I am not a psychologist, but having worked with many clients and trying to figure out the best way to get through to them, I have learned that the questions asked and the language used are an integral part of motivating and influencing someone.


Look Into the Future


It is so easy for people to get stuck in their daily routines without ever giving a second thought to what the future holds for them. 


By giving them a glimpse into the two possible futures, one being extremely appealing and the other one being disastrous, the contrast alone might be enough to make them realize that they need to change their ways.


Look_into_the_future_ballStart out by asking your loved one to visualize or think about their future. 


For example, ask “where will you be six months from now if you continue to move in the direction that you’re moving in now.  What will your life be like one year from today… how about five years?” 


The farther you guide them into the future, the worse the vision will become.


Then offer the contrast and a solution. 


“Where will you be six months from now if you start to walk every day and gradually add in more supportive meals throughout the day? Where will you be one year from now if you lost 20 kilograms and gained control over your metabolism?” 


These types of questions can often stir up powerful emotions that will prompt and motivate them to WANT to change.


Shock & Scare


An old client of mine used to be addicted to diet sodas.  She used to drink them like water. 


I told her all about the negative health consequences and the risks, and despite my efforts to educate and raise awareness, she still didn’t feel the need to cut her addiction. 


I even had her Google-search the individual ingredients in her diet soda, but that still wasn’t enough.


That’s when I resorted to the shock and scare tactic. 


I sent her a study that was conducted on rats that were fed aspartame in their water to show her the nasty effects of aspartame consumption. 


Some of these poor rats, especially the females, developed tumors larger than the size of golf balls and the images are quite disturbing.


Shortly after, she sent me an email thanking me and vowed to never drink diet soda ever again!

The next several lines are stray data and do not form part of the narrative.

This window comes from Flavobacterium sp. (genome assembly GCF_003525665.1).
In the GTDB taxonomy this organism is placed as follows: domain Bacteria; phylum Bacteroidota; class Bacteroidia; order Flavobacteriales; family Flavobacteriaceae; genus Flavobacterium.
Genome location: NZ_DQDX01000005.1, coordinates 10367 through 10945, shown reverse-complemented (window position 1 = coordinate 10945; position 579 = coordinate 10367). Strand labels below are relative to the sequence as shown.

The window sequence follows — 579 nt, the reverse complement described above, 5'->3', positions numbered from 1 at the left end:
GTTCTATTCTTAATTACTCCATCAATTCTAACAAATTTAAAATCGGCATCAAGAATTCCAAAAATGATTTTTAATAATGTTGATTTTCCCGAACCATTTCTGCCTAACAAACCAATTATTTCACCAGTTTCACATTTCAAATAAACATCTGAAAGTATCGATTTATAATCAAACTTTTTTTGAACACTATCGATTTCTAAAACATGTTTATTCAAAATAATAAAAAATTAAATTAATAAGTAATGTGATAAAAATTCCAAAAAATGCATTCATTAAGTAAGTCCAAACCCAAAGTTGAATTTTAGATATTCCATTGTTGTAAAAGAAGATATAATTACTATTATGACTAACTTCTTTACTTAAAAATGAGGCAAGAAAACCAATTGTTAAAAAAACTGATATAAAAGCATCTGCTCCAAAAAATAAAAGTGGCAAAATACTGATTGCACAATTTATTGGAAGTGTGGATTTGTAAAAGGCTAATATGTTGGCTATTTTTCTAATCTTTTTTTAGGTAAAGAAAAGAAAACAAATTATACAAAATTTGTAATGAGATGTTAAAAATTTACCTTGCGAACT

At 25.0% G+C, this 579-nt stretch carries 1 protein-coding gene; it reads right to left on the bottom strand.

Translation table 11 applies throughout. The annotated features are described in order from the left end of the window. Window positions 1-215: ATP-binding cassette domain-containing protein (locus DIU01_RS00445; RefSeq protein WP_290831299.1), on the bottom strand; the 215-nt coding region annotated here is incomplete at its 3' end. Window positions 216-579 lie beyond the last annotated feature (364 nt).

Predict the Future & Be Bold


People can sometimes be plain old stubborn and need a good shake from time to time. 


When all else fails, being blunt and telling them where they are headed if they continue on their path of self-destruction can perhaps be the solution they need to wake up.


I once had an overweight client who was a sugar addict. 


A healthy breakfast to her meant a glass of orange juice, a fruit, and whole wheat toast with jam. 


She justified eating this way because of the exercise session that followed. 


She had high blood pressure and given her family’s medical history, chronic disease was in near sight.


Education, awareness, compromise, visualization, third party credibility… none of these approaches worked. 


So having known her for quite some time, I decided it was time to have a heart to heart.


We sat down and I had her take me through all of the diets she has tried, all of the systems and exercise solutions she has attempted, and where all of these supposed solutions brought her. 


Obviously, the underlying message was that there is no quick-fix solution. 


I was then very blunt and asked her “do you want to get diabetes like your mom or die of cancer like your dad”.  She was shocked, said no and immediately burst into tears.


I realize that this is quite an extreme measure, but if the situation calls for it and the timing is right, it can be enough to grab their attention and shift emotions that will lead to change. 


The other possibility is that they kick you out of their house for offending them but only you can make that judgment.


B’s Bottom Line


It is very difficult to see a loved one abuse or neglect their health and unfortunately it is easier to influence a stranger than it is a close family member.  


What is important though is to find the right balance.


The act of persuasion is an art and knowing when to stop is critical otherwise your attempts may backfire and end up being construed as controlling and nagging, which can strain the relationship. 


The more you try, the more resistant they may become.


Remember that everyone has the power to change if they set their mind to it.  All you can do is offer to help and hope that they will accept in time.